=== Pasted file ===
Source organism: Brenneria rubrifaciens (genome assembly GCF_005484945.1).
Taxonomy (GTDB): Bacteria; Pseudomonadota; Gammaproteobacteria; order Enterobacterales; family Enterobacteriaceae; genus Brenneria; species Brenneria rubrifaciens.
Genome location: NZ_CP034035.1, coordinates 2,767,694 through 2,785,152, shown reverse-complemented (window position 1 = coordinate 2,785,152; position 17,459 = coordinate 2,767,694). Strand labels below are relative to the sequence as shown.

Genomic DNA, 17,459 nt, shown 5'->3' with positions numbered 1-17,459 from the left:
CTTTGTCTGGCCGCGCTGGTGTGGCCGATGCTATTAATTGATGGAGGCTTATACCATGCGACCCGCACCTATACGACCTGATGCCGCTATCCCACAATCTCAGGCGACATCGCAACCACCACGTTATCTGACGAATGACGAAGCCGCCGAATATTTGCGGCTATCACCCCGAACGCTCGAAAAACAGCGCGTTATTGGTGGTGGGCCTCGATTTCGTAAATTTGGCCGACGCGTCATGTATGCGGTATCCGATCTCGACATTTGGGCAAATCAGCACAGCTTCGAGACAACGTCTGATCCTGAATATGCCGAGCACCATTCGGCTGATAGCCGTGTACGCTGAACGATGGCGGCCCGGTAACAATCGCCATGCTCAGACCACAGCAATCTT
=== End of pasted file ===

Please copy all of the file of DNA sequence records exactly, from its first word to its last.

Source organism: Brenneria rubrifaciens (genome assembly GCF_005484945.1).
Taxonomy (GTDB): Bacteria; Pseudomonadota; Gammaproteobacteria; order Enterobacterales; family Enterobacteriaceae; genus Brenneria; species Brenneria rubrifaciens.
Genome location: NZ_CP034035.1, coordinates 2,767,694 through 2,785,152, shown reverse-complemented (window position 1 = coordinate 2,785,152; position 17,459 = coordinate 2,767,694). Strand labels below are relative to the sequence as shown.

Genomic DNA, 17,459 nt, shown 5'->3' with positions numbered 1-17,459 from the left:
CTTTGTCTGGCCGCGCTGGTGTGGCCGATGCTATTAATTGATGGAGGCTTATACCATGCGACCCGCACCTATACGACCTGATGCCGCTATCCCACAATCTCAGGCGACATCGCAACCACCACGTTATCTGACGAATGACGAAGCCGCCGAATATTTGCGGCTATCACCCCGAACGCTCGAAAAACAGCGCGTTATTGGTGGTGGGCCTCGATTTCGTAAATTTGGCCGACGCGTCATGTATGCGGTATCCGATCTCGACATTTGGGCAAATCAGCACAGCTTCGAGACAACGTCTGATCCTGAATATGCCGAGCACCATTCGGCTGATAGCCGTGTACGCTGAACGATGGCGGCCCGGTAACAATCGCCATGCTCAGACCACAGCAATCTT